If the vision of your automotive future resembles an Amazon Alexa on wheels, prepare to be pleasantly surprised as Private Edition motoring writer, Richard Webb, picks the most forward-thinking designs from the Geneva Motor Show.
Artificial-intelligence-enhanced and autonomous vehicles may not fill you with glee for your future driving pleasure, but these systems will help our cars to recognise our world. We’re on the cusp of a revolution in automotive innovation, with facial recognition instead of keys, hand gestures instead of switches, and Amazon Alexa-powered voice commands for many interfaces.
That showiest of automotive displays – the Geneva Motor Show – recently led with a soothing balm of genuine innovation. And, dare I say, a firm promise of actual driving fun amid the rise of electric-powered cars and self-driving technologies. Some brands have added over-the-top power and inventive drivetrains, while others went opulence-mad with exotic silks and bespoke, tailored interiors.
Unusual new models
Aston Martin keeps alive the tradition of exquisitely-crafted car interiors for their future autonomous electric cars. Its Lagonda will be the world’s first emissions-free luxury car brand. The production version of the Lagonda Vision Concept will be launched in 2021. The cabin is awash with cashmere, ceramics, carbon fibre and silk,all created by traditional Savile Row tailors. Given the amount of time we spend inside cars, interiors will be a vital differentiator for brands moving forward.
Porsche loves surprising and was again able to delight with the Mission E Cross Turismo. As car makers play catch-up on the blazing electric vehicle (EV) trail made by Tesla, we’ll see smaller and lighter SUVs like the Mission E. As a luxury electric SUV GT, it defies any automotive pigeonhole. A rear-view mirror camera detects the driver’s gaze and serves up Sport, Chrono, Energy, Performance, Drive or any other required virtual gauges to the driver, while minimising other distractions on the command centre.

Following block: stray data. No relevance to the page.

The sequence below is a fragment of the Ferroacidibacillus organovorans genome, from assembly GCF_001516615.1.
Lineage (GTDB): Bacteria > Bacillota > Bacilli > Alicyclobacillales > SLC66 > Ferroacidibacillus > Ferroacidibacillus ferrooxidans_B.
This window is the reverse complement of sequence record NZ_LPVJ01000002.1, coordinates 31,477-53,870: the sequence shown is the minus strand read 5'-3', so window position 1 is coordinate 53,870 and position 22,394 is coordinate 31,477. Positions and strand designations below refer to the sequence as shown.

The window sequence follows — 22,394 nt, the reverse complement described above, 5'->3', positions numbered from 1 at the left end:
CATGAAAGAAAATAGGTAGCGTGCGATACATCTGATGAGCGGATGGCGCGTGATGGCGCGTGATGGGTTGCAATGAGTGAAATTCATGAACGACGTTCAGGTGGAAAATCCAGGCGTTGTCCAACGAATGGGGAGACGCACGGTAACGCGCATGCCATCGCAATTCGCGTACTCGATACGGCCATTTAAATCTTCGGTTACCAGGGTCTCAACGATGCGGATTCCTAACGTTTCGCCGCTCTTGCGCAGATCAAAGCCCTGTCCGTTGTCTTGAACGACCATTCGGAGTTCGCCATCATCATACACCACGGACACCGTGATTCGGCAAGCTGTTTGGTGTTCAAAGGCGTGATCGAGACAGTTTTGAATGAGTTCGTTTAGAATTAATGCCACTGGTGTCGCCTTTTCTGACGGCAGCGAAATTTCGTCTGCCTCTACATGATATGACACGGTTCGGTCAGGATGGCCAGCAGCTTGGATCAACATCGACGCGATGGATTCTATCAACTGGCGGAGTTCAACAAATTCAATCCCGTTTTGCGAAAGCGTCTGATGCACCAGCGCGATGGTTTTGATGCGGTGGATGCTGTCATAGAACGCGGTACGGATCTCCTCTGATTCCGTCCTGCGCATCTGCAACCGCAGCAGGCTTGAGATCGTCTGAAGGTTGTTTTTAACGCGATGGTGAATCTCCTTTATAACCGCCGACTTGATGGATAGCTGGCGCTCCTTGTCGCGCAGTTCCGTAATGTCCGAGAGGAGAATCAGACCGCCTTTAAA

I’ve spent a lifetime being passionate about cars but lately I’m barely able to distinguish between one identikit SUV and the next (with some notable exceptions, like Volvo and BMW). The Jaguar I-PACE I saw at the Geneva Motor Show, though, seems an unusual SUV – unlike any other I’ve seen – built for people with a social conscience and who love to drive.
The fast lane
It might be true that that driving isn’t as fun as it used to be. Speed limits and congested roads do not a smooth ride make. Yet cars just keep getting better and better. If saintly EVs and frugal hybrids underwhelm you, delight in the existence of a $3,26 million Bugatti Chiron Sport – a track-focused car ready to do battle with the McLaren Senna.
Audi quick-stepped its new A8 and A7 Sportback models with the eighth-generation Audi A6, and Lexus debuted an all-new UX, its first ever compact luxury crossover. Mercedes-Benz warmed over its top-selling C-Class with more power, new styling and E-Class-type Intelligent Drive features.
For me, what’s unanswered was whether the promise of artificial intelligence meant a car would become better over time. For example, does it mean its electronics will learn to deliver a smoother ride eventually? Or simply that the algorithms would always deal with the same pothole in the road in the same way? That question is not yet settled, but maybe knowing too much is never a good thing.
Read about Rolls-Royce’s showcase of three custom Phantoms and the Dawn Aero Cowling at the Geneva Motor Show.
This article by Richard Webb first appeared in Issue 39 of Private Edition. It has been edited for online use.